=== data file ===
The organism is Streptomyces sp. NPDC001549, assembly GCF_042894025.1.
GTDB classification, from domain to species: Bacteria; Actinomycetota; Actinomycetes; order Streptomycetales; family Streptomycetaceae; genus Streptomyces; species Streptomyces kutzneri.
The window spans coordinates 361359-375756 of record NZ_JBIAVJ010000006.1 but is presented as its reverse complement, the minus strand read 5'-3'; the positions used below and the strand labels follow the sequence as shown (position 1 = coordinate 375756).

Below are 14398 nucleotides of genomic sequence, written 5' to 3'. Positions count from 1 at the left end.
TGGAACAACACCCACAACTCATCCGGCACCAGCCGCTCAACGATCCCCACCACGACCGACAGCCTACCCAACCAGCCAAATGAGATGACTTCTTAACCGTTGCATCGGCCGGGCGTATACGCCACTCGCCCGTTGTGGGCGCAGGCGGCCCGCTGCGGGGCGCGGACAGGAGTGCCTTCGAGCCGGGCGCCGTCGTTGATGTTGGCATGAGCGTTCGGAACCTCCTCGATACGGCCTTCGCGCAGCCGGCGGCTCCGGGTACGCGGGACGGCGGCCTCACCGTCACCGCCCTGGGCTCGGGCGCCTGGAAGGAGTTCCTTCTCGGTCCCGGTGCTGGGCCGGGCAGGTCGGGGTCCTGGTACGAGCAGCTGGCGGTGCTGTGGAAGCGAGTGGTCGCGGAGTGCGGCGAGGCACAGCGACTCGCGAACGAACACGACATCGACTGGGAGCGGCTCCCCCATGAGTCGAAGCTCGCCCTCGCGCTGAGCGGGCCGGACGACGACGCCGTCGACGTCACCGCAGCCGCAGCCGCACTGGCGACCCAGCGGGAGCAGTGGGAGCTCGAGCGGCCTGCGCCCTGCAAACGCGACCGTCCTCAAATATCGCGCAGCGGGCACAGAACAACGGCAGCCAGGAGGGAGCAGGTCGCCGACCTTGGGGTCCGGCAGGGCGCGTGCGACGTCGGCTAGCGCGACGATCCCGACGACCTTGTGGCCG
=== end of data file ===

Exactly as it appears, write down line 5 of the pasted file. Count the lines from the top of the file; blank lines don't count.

TGGAACAACACCCACAACTCATCCGGCACCAGCCGCTCAACGATCCCCACCACGACCGACAGCCTACCCAACCAGCCAAATGAGATGACTTCTTAACCGTTGCATCGGCCGGGCGTATACGCCACTCGCCCGTTGTGGGCGCAGGCGGCCCGCTGCGGGGCGCGGACAGGAGTGCCTTCGAGCCGGGCGCCGTCGTTGATGTTGGCATGAGCGTTCGGAACCTCCTCGATACGGCCTTCGCGCAGCCGGCGGCTCCGGGTACGCGGGACGGCGGCCTCACCGTCACCGCCCTGGGCTCGGGCGCCTGGAAGGAGTTCCTTCTCGGTCCCGGTGCTGGGCCGGGCAGGTCGGGGTCCTGGTACGAGCAGCTGGCGGTGCTGTGGAAGCGAGTGGTCGCGGAGTGCGGCGAGGCACAGCGACTCGCGAACGAACACGACATCGACTGGGAGCGGCTCCCCCATGAGTCGAAGCTCGCCCTCGCGCTGAGCGGGCCGGACGACGACGCCGTCGACGTCACCGCAGCCGCAGCCGCACTGGCGACCCAGCGGGAGCAGTGGGAGCTCGAGCGGCCTGCGCCCTGCAAACGCGACCGTCCTCAAATATCGCGCAGCGGGCACAGAACAACGGCAGCCAGGAGGGAGCAGGTCGCCGACCTTGGGGTCCGGCAGGGCGCGTGCGACGTCGGCTAGCGCGACGATCCCGACGACCTTGTGGCCG